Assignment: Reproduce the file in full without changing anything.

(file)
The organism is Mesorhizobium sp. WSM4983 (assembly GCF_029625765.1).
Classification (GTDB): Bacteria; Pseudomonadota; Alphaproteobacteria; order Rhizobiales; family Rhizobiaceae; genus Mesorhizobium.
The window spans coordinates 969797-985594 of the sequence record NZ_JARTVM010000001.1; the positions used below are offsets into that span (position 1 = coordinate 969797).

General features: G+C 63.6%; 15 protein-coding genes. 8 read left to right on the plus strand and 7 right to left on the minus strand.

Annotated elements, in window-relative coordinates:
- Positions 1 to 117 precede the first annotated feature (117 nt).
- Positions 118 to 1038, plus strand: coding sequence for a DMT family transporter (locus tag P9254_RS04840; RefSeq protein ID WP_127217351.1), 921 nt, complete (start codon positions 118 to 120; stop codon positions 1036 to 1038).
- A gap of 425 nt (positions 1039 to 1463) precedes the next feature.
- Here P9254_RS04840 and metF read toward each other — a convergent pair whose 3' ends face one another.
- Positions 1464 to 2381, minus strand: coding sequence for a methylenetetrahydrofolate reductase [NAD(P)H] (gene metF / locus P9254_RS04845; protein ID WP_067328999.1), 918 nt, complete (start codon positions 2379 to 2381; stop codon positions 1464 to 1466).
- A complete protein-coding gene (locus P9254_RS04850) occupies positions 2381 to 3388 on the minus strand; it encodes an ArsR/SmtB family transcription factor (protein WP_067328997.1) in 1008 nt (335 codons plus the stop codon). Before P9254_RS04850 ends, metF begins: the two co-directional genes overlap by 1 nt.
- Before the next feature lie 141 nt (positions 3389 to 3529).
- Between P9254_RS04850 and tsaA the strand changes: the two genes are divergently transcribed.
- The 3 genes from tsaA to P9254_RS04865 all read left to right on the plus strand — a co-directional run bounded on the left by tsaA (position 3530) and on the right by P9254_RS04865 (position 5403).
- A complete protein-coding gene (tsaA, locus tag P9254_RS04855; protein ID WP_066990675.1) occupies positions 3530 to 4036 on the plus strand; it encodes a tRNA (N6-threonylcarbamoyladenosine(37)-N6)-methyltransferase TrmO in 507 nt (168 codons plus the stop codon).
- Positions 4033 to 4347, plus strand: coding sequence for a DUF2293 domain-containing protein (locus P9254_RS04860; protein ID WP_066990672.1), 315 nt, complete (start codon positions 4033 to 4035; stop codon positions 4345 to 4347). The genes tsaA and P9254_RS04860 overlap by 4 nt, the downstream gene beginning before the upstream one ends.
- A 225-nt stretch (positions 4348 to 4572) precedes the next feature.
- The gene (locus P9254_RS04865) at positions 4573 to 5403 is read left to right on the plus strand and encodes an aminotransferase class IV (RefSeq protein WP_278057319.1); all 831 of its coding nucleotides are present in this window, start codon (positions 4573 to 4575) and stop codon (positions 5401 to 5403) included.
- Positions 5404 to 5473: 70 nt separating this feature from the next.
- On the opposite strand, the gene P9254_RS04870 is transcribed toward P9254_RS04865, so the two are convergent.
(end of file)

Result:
The organism is Mesorhizobium sp. WSM4983 (assembly GCF_029625765.1).
Classification (GTDB): Bacteria; Pseudomonadota; Alphaproteobacteria; order Rhizobiales; family Rhizobiaceae; genus Mesorhizobium.
The window spans coordinates 969797-985594 of the sequence record NZ_JARTVM010000001.1; the positions used below are offsets into that span (position 1 = coordinate 969797).

General features: G+C 63.6%; 15 protein-coding genes. 8 read left to right on the plus strand and 7 right to left on the minus strand.

Annotated elements, in window-relative coordinates:
- Positions 1 to 117 precede the first annotated feature (117 nt).
- Positions 118 to 1038, plus strand: coding sequence for a DMT family transporter (locus tag P9254_RS04840; RefSeq protein ID WP_127217351.1), 921 nt, complete (start codon positions 118 to 120; stop codon positions 1036 to 1038).
- A gap of 425 nt (positions 1039 to 1463) precedes the next feature.
- Here P9254_RS04840 and metF read toward each other — a convergent pair whose 3' ends face one another.
- Positions 1464 to 2381, minus strand: coding sequence for a methylenetetrahydrofolate reductase [NAD(P)H] (gene metF / locus P9254_RS04845; protein ID WP_067328999.1), 918 nt, complete (start codon positions 2379 to 2381; stop codon positions 1464 to 1466).
- A complete protein-coding gene (locus P9254_RS04850) occupies positions 2381 to 3388 on the minus strand; it encodes an ArsR/SmtB family transcription factor (protein WP_067328997.1) in 1008 nt (335 codons plus the stop codon). Before P9254_RS04850 ends, metF begins: the two co-directional genes overlap by 1 nt.
- Before the next feature lie 141 nt (positions 3389 to 3529).
- Between P9254_RS04850 and tsaA the strand changes: the two genes are divergently transcribed.
- The 3 genes from tsaA to P9254_RS04865 all read left to right on the plus strand — a co-directional run bounded on the left by tsaA (position 3530) and on the right by P9254_RS04865 (position 5403).
- A complete protein-coding gene (tsaA, locus tag P9254_RS04855; protein ID WP_066990675.1) occupies positions 3530 to 4036 on the plus strand; it encodes a tRNA (N6-threonylcarbamoyladenosine(37)-N6)-methyltransferase TrmO in 507 nt (168 codons plus the stop codon).
- Positions 4033 to 4347, plus strand: coding sequence for a DUF2293 domain-containing protein (locus P9254_RS04860; protein ID WP_066990672.1), 315 nt, complete (start codon positions 4033 to 4035; stop codon positions 4345 to 4347). The genes tsaA and P9254_RS04860 overlap by 4 nt, the downstream gene beginning before the upstream one ends.
- A 225-nt stretch (positions 4348 to 4572) precedes the next feature.
- The gene (locus P9254_RS04865) at positions 4573 to 5403 is read left to right on the plus strand and encodes an aminotransferase class IV (RefSeq protein WP_278057319.1); all 831 of its coding nucleotides are present in this window, start codon (positions 4573 to 4575) and stop codon (positions 5401 to 5403) included.
- Positions 5404 to 5473: 70 nt separating this feature from the next.
- On the opposite strand, the gene P9254_RS04870 is transcribed toward P9254_RS04865, so the two are convergent.